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Microstructure and corrosion resistance of powder metallurgical Ti-Nb-Zr-Mg alloys with low modulus for biomedical application

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  • G. Li
  • E. Shen
  • L. Liang
  • K. Li
  • Y. Lu
  • W. Zhu
  • Y. Tian
  • I. Baker
  • H. Wu
Article number112223
<mark>Journal publication date</mark>31/10/2022
<mark>Journal</mark>Materials Characterization
Publication StatusPublished
Early online date23/08/22
<mark>Original language</mark>English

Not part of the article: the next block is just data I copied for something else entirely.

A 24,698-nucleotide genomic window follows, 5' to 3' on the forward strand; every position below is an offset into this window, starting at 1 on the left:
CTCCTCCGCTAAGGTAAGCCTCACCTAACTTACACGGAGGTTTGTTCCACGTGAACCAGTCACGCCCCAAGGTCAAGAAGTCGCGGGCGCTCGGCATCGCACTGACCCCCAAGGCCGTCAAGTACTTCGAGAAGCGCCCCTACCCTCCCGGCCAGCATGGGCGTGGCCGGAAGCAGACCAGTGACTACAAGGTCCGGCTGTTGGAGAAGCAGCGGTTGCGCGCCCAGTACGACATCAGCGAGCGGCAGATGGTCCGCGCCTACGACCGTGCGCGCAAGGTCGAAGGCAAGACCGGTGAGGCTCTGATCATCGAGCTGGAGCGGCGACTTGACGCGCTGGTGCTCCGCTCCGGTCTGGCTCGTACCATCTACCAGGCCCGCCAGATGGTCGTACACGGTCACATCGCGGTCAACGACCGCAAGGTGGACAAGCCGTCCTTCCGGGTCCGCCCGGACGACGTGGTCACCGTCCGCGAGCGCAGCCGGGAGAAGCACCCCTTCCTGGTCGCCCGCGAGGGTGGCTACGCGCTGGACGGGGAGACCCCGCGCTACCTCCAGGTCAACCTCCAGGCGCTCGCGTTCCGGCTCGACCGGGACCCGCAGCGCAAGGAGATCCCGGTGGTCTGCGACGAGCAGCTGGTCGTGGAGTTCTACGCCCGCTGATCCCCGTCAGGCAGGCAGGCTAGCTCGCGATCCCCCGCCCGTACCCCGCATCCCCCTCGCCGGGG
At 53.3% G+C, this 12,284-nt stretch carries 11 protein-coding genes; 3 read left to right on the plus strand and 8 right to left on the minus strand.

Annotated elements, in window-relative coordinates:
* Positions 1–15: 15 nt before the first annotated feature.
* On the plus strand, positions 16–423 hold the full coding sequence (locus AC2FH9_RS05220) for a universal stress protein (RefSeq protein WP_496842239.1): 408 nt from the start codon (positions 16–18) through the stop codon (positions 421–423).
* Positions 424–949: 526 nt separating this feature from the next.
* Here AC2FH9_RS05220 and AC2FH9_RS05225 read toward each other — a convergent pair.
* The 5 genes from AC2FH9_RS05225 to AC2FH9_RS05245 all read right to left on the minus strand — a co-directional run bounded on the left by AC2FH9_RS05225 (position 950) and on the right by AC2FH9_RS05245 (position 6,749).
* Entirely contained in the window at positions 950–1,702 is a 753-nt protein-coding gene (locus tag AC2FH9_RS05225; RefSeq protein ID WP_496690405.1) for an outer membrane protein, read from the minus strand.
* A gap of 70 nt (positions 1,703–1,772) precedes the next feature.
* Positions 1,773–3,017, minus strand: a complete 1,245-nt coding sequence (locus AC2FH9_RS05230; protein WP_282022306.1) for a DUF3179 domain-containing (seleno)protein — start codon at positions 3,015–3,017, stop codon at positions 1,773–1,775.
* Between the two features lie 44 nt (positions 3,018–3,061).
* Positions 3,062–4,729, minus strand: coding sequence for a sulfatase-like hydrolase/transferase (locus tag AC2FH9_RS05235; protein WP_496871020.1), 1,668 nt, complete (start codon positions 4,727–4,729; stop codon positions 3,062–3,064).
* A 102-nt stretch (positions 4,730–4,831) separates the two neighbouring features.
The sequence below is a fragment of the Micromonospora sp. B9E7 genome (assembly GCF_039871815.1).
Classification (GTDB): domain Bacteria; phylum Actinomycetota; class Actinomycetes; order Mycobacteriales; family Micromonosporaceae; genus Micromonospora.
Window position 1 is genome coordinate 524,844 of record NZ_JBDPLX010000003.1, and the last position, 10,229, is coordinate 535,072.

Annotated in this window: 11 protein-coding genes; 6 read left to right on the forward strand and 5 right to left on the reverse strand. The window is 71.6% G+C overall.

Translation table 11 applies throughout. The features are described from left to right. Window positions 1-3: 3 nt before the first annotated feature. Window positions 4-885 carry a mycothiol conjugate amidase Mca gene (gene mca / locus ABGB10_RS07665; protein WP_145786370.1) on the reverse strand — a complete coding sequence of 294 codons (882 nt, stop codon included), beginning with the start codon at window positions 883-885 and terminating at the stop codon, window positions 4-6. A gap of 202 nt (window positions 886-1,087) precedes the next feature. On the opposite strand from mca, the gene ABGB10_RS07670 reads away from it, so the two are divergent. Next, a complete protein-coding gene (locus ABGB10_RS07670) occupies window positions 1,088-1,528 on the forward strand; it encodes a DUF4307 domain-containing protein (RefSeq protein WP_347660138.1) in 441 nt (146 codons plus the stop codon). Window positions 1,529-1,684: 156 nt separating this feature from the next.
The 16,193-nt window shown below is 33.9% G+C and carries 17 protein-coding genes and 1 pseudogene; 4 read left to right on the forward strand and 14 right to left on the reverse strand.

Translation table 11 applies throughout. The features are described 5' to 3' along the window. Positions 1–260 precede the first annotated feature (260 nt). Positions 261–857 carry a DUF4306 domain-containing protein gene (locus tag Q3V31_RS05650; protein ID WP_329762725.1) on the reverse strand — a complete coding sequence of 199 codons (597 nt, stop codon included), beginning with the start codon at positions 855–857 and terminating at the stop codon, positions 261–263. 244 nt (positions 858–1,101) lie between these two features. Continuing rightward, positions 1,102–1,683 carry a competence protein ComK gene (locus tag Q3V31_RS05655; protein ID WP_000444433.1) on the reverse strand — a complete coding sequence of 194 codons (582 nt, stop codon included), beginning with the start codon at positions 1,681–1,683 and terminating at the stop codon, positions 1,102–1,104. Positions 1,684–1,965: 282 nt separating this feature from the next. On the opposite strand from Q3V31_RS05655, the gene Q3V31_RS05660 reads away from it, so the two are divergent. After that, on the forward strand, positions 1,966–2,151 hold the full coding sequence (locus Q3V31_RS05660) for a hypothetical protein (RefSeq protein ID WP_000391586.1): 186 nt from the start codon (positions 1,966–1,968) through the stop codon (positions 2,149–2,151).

Due to their bioinert nature, titanium alloys show poor bone-implant integration and insufficient osseointegration in vivo. In this study, a series of low elastic modulus bioactive titanium alloys with a nominal composition of Ti-13Nb-13Zr-1.25 Mg (wt%) were prepared using mechanical alloying and spark plasma sintering techniques. The microstructures, mechanical properties, degradation behaviors and in vitro bioactivities of these alloys were systematically investigated. After sintering at 700 °C, the α-Ti, β-Ti and Nb (Zr)-rich phases were present, and the Mg was uniformly distributed. In addition to above-mentioned phases, the α″ phase was found after sintering at 800 °C or 900 °C. The density, elastic modulus, yield strength, ultimate compressive strength and corrosion resistance all increased with increasing sintering temperature. After sintering at 900 °C, the alloy exhibited high density (99.8%), good compressive strength (1417.2 MPa) and excellent corrosion resistance. In addition, it had a lower elastic modulus (~69 GPa) than that of the biomedical alloy Ti–13Nb–13Zr (~80 GPa). In vitro experiments showed that the alloys sintered at either 800 °C or 900 °C promoted cell adhesion and proliferation. However, the alloy sintered at 700 °C inhibited cell proliferation, which was due to the greater release of Mg 2+. Thus, the optimally-processed Ti-Nb-Zr-Mg alloy sintered at 900 °C shows immense potential as a biomedical material.